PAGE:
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Home :: Archive :: 2000 :: May ::
Re: Old Bill
The Shakespeare Conference: SHK 11.0991  Tuesday, 9 May 2000.

[1]     From:   Sean Lawrence <
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        Date:   Monday, 08 May 2000 10:04:08 -0700
        Subj:   Re: SHK 11.0976 Re: Old Bill

[2]     From:   Marilyn Bonomi <
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        Date:   Monday, 8 May 2000 14:00:17 -0400
        Subj:   Re: SHK 11.0976 Re: Old Bill and Related Topics


[1]-----------------------------------------------------------------
From:           Sean Lawrence <
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Date:           Monday, 08 May 2000 10:04:08 -0700
Subject: 11.0976 Re: Old Bill
Comment:        Re: SHK 11.0976 Re: Old Bill

Terence Hawkes clarifies:

>You may of course believe that a number of high-ranking police officers
>collectively, and for no apparent reason, conspired to break the law, or
>that suddenly and simultaneously they decided to break it on the basis of
>personal whim. Otherwise, it seems not unreasonable to presume that they
>were carrying out instructions from a higher authority.

No, it isn't 'unreasonable'.  Nor are any number of other, more subtle,
explanations.  Your explanation just doesn't, in my opinion, possess the
sort of necessity that one would associate with the terms "clear
presumption".

Rather than saying that the police officers and government were forming
a wider conspiracy than just the senior officers themselves, one can
avoid all such conspiracy theories.  The government might, for instance,
have made broad requests (perhaps hyperbolized by the process of passing
through intermediaries), which were realized in illegal tactics.  In
this case, the broad requests aren't in themselves illegal, nor do the
illegal tactics require a conspiracy of any sort.  They might just be
the product of certain tactical, doctrinal or ideological
presuppositions widely shared throughout the police forces, or some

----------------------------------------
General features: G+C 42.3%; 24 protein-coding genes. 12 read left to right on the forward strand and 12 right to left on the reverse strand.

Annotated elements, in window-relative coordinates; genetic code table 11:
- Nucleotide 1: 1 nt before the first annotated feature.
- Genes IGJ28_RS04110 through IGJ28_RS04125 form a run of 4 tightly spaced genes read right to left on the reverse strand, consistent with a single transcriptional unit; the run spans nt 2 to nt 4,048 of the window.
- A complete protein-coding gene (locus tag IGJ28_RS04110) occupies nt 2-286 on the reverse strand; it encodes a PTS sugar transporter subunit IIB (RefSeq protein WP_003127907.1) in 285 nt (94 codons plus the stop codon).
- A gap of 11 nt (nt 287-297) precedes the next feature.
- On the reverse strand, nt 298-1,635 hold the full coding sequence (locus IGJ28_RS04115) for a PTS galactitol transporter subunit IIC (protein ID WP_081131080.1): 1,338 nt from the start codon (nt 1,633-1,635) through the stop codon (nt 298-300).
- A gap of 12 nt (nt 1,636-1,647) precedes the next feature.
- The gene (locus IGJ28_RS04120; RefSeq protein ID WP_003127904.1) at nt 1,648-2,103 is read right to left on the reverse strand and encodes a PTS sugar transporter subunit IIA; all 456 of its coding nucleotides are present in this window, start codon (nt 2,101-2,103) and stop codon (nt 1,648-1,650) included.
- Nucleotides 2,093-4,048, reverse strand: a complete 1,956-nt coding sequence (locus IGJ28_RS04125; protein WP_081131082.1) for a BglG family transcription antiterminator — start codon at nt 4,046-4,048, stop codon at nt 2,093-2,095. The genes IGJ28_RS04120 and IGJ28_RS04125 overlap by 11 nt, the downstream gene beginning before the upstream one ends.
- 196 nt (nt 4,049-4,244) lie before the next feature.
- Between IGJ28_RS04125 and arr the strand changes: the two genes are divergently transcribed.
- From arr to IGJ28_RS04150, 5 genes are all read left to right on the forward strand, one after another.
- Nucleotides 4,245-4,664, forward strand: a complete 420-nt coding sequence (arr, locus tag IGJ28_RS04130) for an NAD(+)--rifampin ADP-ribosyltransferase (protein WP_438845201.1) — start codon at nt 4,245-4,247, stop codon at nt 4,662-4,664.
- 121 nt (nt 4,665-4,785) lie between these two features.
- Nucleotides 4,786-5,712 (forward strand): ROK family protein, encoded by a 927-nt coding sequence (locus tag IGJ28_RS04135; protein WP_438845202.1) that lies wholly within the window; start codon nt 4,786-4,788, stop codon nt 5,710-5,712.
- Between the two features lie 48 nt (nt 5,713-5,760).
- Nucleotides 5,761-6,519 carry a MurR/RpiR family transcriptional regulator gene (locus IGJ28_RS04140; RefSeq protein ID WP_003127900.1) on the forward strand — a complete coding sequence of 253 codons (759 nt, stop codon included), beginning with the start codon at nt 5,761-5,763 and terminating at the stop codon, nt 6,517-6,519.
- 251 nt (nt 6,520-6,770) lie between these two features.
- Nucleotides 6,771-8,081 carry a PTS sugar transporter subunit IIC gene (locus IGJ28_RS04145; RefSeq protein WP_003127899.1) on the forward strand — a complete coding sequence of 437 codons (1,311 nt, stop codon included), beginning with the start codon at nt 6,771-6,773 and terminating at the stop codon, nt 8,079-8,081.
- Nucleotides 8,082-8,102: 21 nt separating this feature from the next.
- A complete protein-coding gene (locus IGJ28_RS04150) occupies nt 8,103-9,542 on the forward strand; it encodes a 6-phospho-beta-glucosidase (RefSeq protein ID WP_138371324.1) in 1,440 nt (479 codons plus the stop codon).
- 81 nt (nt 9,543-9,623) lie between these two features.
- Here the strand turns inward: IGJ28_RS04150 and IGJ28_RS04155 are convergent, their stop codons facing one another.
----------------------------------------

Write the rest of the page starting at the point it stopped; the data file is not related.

combination of the above.

>To suggest that the source of this authority might be a government anxious
>to preserve and reinforce friendly trade relationships with China, does
>not strike me as a 'leap of logic'. Of course, it could have been Mick
>Jagger, the Spice Girls, or even, given the final recourse to the new
>Globe Theatre, the clamant shade of the Commander himself.

Saying that it was all the prime minister's doing is more or less on the
same level as these claims, or the claim that Hamlet must have known
that Fortinbras was plotting to take the Danish throne, or even that
Fortinbras knew that he was plotting to take the Danish throne.  All
rely on a complex plan being put into place by one or more persons "in
the know" rather than a road to hell being paved by tactical and
contingent decisions based upon unexamined, or already determined,
ideological or doctrinal presuppositions.  The debate would be more
subtle, not to mention more charitable, were it to move from the level
of conspiracy theory to group psychology, the function of habits of
thought in identifiable groups, the role of doctrine in paramilitary
organizations, the development of police tactics, the politicisation of
law enforcement, etc.

David Nicol's presentation of further evidence of your case only makes
your failure to present such evidence all the more apparent and strange,
while Abdullah's blandishment that this is a "classic case" might
illustrate the sort of leap of logic I'm talking about.  Conspiracy
theories only become more fashioning in the face of cynicism about
authority.  They don't in and of themselves demonstrate a higher level
of argument, nor are they any more critically intelligent than
MacCarthyist accusations about Communist conspiracies.  The only thing
which is changed is that we now make blandishments about authority
figures, where once the blandishments were made about Communists, or, in
our own period of study, Catholics.

Cheers,
Se

 

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